|December 2004 · Vol. 16, No. 12
VBAC: When is it safe?
When do risks outweigh benefits, in light of ACOG’s newly cautious advisory? What conditions call for extra concern?
Women who at first appear eligible may harbor conditions that call for special vigilance.
Personally review the prior operative note before attempting a trial of labor.
The less time between deliveries, the more likely is uterine rupture.
Associate Professor, Department of Obstetrics and Gynecology,
Columbia University Medical Center,
Selection criteria useful for identifying candidates for VBAC include: a limit of 1 prior low-transverse cesarean, clinically adequate pelvis, no other uterine scars or previous rupture, and no contraindications.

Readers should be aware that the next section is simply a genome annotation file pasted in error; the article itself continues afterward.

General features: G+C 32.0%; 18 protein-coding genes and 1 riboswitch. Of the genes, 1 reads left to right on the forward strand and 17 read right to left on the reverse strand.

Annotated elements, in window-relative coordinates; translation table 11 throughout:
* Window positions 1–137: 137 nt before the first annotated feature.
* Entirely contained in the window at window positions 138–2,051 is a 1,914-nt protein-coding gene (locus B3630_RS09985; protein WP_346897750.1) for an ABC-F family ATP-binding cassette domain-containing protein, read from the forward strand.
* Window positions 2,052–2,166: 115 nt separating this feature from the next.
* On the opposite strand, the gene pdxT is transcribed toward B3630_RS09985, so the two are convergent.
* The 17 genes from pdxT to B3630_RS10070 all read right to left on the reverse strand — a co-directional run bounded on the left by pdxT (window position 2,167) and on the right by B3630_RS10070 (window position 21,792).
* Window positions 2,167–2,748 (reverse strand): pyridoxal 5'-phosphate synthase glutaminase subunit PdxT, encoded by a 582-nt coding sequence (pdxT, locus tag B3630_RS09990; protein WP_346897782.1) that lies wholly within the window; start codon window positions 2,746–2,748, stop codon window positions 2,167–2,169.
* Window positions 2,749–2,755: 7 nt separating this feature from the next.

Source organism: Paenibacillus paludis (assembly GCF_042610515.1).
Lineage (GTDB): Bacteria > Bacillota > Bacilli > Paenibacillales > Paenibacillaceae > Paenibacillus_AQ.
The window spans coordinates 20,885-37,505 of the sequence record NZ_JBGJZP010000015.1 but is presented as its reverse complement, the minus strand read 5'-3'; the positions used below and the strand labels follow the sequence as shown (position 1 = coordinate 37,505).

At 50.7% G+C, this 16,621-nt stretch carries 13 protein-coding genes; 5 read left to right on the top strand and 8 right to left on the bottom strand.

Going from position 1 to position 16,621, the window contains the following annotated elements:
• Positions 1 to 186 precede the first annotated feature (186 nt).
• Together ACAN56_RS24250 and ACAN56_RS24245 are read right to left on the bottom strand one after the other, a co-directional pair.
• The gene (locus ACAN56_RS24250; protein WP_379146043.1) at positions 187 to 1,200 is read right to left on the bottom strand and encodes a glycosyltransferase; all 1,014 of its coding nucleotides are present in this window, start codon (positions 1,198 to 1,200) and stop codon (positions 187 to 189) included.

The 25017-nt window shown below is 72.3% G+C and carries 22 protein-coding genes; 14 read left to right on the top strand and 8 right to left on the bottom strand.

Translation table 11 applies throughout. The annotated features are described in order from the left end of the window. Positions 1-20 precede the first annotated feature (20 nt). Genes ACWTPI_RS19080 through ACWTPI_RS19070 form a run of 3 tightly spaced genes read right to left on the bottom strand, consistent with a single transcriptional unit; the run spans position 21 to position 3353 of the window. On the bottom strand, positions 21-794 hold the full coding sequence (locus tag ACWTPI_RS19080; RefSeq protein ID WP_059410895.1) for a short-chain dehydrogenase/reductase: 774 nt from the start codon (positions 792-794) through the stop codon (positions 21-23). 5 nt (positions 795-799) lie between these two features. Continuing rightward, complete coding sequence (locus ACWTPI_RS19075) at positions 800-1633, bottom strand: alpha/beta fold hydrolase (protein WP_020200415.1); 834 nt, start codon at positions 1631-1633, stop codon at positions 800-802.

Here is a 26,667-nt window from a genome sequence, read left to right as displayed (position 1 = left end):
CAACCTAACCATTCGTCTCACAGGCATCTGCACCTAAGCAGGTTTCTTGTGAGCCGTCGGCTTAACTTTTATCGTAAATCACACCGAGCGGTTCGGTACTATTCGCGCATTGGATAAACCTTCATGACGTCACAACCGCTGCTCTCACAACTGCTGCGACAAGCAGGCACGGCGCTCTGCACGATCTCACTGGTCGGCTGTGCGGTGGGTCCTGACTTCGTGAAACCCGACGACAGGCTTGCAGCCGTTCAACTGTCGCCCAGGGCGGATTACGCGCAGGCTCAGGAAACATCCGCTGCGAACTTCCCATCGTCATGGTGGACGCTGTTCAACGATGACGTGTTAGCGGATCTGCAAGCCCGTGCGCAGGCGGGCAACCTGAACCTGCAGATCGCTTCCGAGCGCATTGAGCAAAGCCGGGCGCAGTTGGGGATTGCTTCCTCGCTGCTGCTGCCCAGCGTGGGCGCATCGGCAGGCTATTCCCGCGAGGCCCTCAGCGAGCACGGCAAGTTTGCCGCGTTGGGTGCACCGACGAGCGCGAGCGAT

Offer VBAC only if obstetric care and anesthesiology are available throughout active labor, in case emergency cesarean is necessary.
Single-layer uterine closure may increase the risk of rupture during subsequent labors.
Epidural anesthesia is safe for women undergoing a trial of labor.
A woman’s first cesarean may be more fateful than ever, because 1 low-transverse cesarean delivery is the new limit for a trial of labor in subsequent pregnancies, advises a 2004 practice bulletin from the American College of Obstetricians and Gynecologists (ACOG).1 The previous bulletin on vaginal birth after cesarean (VBAC) recommended a limit of 2.
The new bulletin reaffirms the previous recommendation that obstetric and anesthesia personnel be immediately available throughout active labor, in case emergency cesarean is necessary.